Caffeine does not influence stingless bees
The western honey bee (Apis mellifera) that has a sting for use in defense is common in Western Europe. Stingless bees, on the other hand, are mainly at home in the tropics and subtropics. They are a very social group and live in colonies. They construct hives where they store honey for their colony. While the western honey bee reacts to the presence of caffeine in nectar and pollen and becomes more active in terms of foraging the corresponding food source, it would seem that stingless bees find caffeine to be less appealing. "We looked at stingless bees in Brazil but found there was no effect when we offered them caffeinated feeds," said Dr. Christoph Grüter of Johannes Gutenberg University Mainz (JGU). "In the context of our study, the behavior of the insects was not influenced by the presence of caffeine." Some plants add caffeine or other secondary metabolites to their nectar with the aim of manipulating the activity of pollinators. The western or European honey bee and the bumblebee are indeed susceptible to this form of deception. They increase their foraging of the resource in question, thus benefiting the plant through enhanced pollination but, at the same time, the food materials the insects collect can be of poor quality, resulting in potential harm to themselves and their colony.
First investigation to consider the effect of caffeine on stingless bees
Caffeine is a compound present in various plant species, including coffee, tea, and citrus fruits. It is known to stimulate the central nervous system—in humans as well as in honey bees. When honey bees encounter caffeine, their motivation to increase their collecting behavior is reinforced. As a result, they take up more nectar, their learning capacity is improved, they tend to visit blooms that offer caffeine more frequently, and increasingly direct other bees to the food source in question. Over the long term, however, this can have negative consequences for a colony. Certain plants seem to be using specific substances such as caffeine to attract more insects and thus increase the extent of their own pollination while investing minimal sources of energy in the nectar and pollen they produce. Once a honey bee has come across a plant offering caffeine, she will—upon returning to the hive—direct her sisters to the existence of this food resource by means of the waggle dance despite the fact that this plant may contain far less sugar than resources provided by other plants. In other words, this very plant may be of poorer quality as far as the needs of the colony are concerned.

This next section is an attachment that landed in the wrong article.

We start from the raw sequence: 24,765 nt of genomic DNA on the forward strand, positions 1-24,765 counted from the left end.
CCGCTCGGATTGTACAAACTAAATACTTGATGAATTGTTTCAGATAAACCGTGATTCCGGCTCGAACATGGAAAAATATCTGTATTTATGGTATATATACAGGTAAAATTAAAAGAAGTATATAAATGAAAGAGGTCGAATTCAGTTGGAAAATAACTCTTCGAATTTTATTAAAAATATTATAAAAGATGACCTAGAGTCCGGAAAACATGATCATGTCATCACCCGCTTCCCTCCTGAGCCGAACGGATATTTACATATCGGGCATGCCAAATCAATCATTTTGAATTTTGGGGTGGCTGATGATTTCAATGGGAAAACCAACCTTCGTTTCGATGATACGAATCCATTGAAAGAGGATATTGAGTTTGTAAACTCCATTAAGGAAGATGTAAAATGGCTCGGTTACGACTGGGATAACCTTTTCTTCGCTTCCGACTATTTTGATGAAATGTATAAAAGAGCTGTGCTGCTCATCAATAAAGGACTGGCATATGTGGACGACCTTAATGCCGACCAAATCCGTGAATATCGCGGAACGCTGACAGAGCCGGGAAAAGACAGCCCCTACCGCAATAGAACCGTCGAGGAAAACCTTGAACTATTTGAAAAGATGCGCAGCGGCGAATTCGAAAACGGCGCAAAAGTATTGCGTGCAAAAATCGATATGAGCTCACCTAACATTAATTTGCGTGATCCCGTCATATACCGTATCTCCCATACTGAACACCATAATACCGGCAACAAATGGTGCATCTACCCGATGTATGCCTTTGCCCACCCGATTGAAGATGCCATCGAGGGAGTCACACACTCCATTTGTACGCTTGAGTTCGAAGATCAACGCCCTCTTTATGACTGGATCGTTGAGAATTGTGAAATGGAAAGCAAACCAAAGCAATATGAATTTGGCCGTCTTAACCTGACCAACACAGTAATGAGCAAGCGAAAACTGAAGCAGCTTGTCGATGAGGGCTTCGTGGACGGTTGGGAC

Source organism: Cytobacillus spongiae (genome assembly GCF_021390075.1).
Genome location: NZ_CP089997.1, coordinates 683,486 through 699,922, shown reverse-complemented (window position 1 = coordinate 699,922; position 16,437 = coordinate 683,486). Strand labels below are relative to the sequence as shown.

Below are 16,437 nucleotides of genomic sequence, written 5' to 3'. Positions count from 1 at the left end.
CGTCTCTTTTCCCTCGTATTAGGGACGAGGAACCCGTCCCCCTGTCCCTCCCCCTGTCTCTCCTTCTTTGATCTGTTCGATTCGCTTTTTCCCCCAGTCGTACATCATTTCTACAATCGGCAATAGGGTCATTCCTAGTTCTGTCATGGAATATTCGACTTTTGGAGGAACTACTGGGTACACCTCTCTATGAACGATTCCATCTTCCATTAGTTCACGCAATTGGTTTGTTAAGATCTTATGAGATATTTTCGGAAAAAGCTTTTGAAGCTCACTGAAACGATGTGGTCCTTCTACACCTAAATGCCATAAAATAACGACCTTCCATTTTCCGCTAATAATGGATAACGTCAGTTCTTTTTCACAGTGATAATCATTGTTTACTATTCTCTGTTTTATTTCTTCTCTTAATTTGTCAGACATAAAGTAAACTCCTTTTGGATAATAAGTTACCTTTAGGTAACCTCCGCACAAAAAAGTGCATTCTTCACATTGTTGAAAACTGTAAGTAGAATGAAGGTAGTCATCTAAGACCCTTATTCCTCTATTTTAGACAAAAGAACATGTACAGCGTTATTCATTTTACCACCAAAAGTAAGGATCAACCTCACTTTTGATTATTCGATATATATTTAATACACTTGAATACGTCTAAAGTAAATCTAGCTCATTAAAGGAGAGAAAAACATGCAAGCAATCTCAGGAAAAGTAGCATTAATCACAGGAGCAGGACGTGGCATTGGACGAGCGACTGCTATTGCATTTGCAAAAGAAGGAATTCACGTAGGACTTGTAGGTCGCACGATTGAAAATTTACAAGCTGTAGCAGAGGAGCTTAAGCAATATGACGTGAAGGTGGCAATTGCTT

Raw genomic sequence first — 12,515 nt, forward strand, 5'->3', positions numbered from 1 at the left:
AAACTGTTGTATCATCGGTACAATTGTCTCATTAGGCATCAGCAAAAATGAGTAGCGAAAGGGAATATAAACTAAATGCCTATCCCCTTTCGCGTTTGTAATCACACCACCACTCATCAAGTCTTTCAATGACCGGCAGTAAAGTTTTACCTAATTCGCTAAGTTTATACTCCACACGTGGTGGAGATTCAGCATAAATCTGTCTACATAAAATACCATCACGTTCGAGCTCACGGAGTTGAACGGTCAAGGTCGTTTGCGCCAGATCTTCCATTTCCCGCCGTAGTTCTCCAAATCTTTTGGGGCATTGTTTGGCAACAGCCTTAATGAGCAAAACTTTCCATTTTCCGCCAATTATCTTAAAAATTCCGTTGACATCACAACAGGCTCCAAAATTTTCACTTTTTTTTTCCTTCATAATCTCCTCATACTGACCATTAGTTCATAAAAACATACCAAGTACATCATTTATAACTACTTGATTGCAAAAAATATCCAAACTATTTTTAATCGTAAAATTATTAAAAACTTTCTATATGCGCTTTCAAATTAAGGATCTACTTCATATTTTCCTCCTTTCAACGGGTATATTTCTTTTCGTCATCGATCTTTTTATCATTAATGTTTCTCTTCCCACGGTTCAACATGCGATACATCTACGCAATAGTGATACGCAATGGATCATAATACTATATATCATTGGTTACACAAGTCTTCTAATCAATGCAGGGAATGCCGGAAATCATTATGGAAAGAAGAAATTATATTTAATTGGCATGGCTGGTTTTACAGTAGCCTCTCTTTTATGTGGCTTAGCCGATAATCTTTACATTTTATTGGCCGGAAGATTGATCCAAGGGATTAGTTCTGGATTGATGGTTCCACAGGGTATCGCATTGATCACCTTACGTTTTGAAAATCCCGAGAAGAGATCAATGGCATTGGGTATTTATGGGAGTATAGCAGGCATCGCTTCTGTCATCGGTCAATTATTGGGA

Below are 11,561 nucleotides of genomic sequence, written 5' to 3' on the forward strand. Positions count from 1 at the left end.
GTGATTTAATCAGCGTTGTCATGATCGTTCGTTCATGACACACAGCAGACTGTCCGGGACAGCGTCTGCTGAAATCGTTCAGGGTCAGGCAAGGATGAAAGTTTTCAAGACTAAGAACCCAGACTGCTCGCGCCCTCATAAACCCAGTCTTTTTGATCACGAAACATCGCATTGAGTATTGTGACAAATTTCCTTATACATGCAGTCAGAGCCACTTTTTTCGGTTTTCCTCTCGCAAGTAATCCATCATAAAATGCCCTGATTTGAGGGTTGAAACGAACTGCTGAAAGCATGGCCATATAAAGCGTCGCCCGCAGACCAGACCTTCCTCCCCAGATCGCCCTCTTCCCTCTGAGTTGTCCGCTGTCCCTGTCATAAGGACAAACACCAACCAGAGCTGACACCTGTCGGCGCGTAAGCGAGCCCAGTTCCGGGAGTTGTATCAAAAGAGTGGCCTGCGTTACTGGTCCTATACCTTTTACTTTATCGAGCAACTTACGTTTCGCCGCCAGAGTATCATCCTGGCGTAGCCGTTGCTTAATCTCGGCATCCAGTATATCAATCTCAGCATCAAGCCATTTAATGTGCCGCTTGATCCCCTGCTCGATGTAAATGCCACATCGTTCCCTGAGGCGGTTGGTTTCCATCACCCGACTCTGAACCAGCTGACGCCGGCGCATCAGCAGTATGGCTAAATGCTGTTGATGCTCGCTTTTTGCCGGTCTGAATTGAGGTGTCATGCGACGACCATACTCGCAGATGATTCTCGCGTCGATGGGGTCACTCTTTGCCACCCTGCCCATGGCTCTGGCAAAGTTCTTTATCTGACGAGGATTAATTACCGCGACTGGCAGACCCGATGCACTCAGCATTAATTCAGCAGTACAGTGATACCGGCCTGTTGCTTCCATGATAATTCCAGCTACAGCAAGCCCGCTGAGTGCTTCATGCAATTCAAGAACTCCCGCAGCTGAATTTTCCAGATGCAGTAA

Dr. Christoph Grüter and his team have undertaken the first study designed to examine how stingless bees react to caffeine. Working in collaboration with researchers of Goethe University Frankfurt and the University of São Paulo, they selected Plebeia droryanaas the test species, a small bee that is indigenous to southern Brazil and is about the size of a common ant. There are more than 400 different species of stingless bee that have their habitats in Central and South America. P. droryanais one of the main pollinators of coffee. "Although coffee plants can form coffee beans without pollination, pollination will increase the yield," explained Tianfei Peng, Ph.D. student in Grüter's team and lead author of the study. "As coffee bushes produce pollen and nectar, bees are readily attracted to them." The stingless bees transport the pollen back to the hive in the pollen baskets on their hind legs while they store the nectar in their so-called communal stomach—just as honey bees do.
Stingless bees get their buzz from sugar rather than caffeine
The team of biologists first trained stingless bees to collect a sugar solution from a feed dispenser they had set up on a former coffee plantation near São Paulo. They then offered the insects both sugar solution with and without a caffeine additive, whereby the concentration of the stimulant was adjusted to the caffeine content naturally present in Brazilian coffee plants. Some of the tiny, just 3-millimeter-sized insects were marked with a dye so that they could be recognized and their behavior monitored. The researchers then documented how often the bees returned to the food source, how rapidly they collected the solution, and whether they informed their sisters about it. Although stingless bees do not perform the waggle dance, they do use some other form of communication. This is yet not fully understood, but may involve laying down trails of pheromones or sounds generated by thoracic vibrations.
"We did not see an effect attributable to caffeine in any of the results we obtained," summarized Grüter. "The rate at which the bees visited the dispensers was the same, irrespective of whether caffeine was present or not." Evolution may be one explanation of why stingless bees are not seduced by caffeine. It is possible that P. droryanahas developed tolerance towards the effects of caffeine over time. After all, coffee has already been cultivated in Brazil for almost 300 years. Another possibility is that the physiological responses of stingless bees differ from those of other bee groups.
Although caffeine had no effect on the foraging behavior of the test bees, the researchers did record another interesting outcome: When solutions with higher concentrations of sugar were on offer, the bees more often chose to visit the higher concentration solutions, in other words, the better quality food sources. The researchers' next step, according to Grüter, is to investigate how stingless bees react in an environment in which there is no tradition of coffee growing, such as in Australia, for instance.